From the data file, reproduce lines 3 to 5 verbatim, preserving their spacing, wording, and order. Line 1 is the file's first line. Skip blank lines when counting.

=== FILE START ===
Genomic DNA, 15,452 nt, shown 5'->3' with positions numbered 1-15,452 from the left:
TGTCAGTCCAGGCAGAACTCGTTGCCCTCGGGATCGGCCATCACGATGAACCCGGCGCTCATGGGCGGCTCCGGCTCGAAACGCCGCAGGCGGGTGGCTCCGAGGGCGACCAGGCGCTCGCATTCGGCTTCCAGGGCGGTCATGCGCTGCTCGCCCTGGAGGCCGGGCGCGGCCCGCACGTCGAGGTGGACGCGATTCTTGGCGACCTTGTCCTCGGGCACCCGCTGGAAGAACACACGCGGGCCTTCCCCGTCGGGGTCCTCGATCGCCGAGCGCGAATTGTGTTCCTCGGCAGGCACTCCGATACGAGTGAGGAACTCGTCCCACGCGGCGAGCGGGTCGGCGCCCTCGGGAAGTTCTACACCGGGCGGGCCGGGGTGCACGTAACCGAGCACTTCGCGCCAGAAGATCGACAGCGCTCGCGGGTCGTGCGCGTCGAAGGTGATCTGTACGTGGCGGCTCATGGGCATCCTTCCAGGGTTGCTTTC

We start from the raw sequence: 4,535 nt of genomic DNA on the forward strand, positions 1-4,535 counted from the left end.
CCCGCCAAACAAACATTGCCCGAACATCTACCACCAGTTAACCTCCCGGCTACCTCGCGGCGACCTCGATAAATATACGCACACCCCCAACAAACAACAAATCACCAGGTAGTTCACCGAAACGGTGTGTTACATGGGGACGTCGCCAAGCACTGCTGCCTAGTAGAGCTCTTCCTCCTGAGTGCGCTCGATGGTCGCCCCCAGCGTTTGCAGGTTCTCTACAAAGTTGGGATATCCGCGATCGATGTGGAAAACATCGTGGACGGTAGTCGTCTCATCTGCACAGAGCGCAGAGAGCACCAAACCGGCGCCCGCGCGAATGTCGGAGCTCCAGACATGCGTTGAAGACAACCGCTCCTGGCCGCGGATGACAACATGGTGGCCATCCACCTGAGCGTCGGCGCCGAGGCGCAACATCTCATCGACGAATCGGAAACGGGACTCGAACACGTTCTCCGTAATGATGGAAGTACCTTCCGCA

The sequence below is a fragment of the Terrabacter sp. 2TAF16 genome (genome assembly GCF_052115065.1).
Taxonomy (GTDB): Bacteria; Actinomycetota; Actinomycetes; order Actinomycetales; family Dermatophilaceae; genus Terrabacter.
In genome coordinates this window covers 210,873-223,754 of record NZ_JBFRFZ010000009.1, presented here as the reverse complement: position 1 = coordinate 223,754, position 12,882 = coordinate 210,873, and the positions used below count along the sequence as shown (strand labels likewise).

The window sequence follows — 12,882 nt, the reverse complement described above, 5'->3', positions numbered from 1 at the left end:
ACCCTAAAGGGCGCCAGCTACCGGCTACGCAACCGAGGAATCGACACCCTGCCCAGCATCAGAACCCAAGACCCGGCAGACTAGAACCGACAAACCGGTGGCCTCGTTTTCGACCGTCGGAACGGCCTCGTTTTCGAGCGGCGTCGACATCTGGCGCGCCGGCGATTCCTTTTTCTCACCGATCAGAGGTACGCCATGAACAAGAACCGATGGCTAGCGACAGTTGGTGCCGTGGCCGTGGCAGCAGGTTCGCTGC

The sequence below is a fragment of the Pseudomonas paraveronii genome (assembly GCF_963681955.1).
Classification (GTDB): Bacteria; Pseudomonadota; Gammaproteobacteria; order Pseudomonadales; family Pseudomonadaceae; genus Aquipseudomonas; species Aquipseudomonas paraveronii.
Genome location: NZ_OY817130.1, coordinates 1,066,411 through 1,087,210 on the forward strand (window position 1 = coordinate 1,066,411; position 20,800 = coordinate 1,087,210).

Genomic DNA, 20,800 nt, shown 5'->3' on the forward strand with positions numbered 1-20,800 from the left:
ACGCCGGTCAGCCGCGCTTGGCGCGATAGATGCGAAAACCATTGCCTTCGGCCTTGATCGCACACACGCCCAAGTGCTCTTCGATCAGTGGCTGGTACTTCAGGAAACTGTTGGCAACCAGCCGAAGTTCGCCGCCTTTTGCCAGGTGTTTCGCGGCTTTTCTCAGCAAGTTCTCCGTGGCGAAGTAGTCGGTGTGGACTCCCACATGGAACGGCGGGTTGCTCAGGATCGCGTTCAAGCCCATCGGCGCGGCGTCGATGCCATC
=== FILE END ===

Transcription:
We start from the raw sequence: 4,535 nt of genomic DNA on the forward strand, positions 1-4,535 counted from the left end.
CCCGCCAAACAAACATTGCCCGAACATCTACCACCAGTTAACCTCCCGGCTACCTCGCGGCGACCTCGATAAATATACGCACACCCCCAACAAACAACAAATCACCAGGTAGTTCACCGAAACGGTGTGTTACATGGGGACGTCGCCAAGCACTGCTGCCTAGTAGAGCTCTTCCTCCTGAGTGCGCTCGATGGTCGCCCCCAGCGTTTGCAGGTTCTCTACAAAGTTGGGATATCCGCGATCGATGTGGAAAACATCGTGGACGGTAGTCGTCTCATCTGCACAGAGCGCAGAGAGCACCAAACCGGCGCCCGCGCGAATGTCGGAGCTCCAGACATGCGTTGAAGACAACCGCTCCTGGCCGCGGATGACAACATGGTGGCCATCCACCTGAGCGTCGGCGCCGAGGCGCAACATCTCATCGACGAATCGGAAACGGGACTCGAACACGTTCTCCGTAATGATGGAAGTACCTTCCGCA

The sequence below is a fragment of the Terrabacter sp. 2TAF16 genome (genome assembly GCF_052115065.1).